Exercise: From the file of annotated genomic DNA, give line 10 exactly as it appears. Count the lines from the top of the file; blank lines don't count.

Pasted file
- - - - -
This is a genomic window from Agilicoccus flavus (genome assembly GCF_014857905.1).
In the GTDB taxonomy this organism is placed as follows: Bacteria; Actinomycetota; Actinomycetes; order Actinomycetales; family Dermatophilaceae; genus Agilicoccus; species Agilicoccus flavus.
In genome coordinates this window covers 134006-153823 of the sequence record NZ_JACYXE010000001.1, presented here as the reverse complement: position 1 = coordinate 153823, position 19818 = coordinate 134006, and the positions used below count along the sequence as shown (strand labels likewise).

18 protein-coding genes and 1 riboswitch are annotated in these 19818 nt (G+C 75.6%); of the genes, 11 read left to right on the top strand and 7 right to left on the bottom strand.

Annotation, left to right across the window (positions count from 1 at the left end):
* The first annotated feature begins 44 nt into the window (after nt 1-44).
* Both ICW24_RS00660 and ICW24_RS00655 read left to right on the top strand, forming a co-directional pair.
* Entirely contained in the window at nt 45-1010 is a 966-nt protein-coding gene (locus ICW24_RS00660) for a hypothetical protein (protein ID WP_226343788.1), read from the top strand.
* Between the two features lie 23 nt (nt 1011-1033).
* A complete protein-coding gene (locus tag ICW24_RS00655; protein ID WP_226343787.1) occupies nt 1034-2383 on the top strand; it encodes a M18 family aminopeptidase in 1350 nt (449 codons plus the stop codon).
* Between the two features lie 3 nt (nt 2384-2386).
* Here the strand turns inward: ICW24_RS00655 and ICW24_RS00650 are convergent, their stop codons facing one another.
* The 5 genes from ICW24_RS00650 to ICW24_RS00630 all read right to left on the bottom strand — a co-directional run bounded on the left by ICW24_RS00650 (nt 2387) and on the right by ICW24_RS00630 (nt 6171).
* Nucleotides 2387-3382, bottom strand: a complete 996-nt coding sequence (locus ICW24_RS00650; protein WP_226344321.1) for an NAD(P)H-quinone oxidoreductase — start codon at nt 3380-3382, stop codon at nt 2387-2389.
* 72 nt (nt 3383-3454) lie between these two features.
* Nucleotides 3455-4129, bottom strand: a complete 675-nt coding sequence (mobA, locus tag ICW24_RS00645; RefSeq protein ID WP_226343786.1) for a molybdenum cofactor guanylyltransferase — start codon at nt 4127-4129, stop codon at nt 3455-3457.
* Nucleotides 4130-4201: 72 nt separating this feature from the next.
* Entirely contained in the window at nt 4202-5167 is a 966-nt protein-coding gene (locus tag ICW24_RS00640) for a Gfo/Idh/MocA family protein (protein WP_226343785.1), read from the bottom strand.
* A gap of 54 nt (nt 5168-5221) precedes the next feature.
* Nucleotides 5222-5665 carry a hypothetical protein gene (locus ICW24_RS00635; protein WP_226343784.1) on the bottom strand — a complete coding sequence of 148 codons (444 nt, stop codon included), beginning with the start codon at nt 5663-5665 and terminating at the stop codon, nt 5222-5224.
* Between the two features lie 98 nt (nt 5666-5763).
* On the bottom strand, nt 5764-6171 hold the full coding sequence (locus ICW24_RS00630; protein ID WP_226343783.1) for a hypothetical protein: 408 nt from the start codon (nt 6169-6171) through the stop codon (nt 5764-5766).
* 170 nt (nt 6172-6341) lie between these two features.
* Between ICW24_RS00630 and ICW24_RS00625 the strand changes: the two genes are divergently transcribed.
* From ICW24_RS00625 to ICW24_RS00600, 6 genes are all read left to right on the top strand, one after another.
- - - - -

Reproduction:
* A complete protein-coding gene (locus tag ICW24_RS00655; protein ID WP_226343787.1) occupies nt 1034-2383 on the top strand; it encodes a M18 family aminopeptidase in 1350 nt (449 codons plus the stop codon).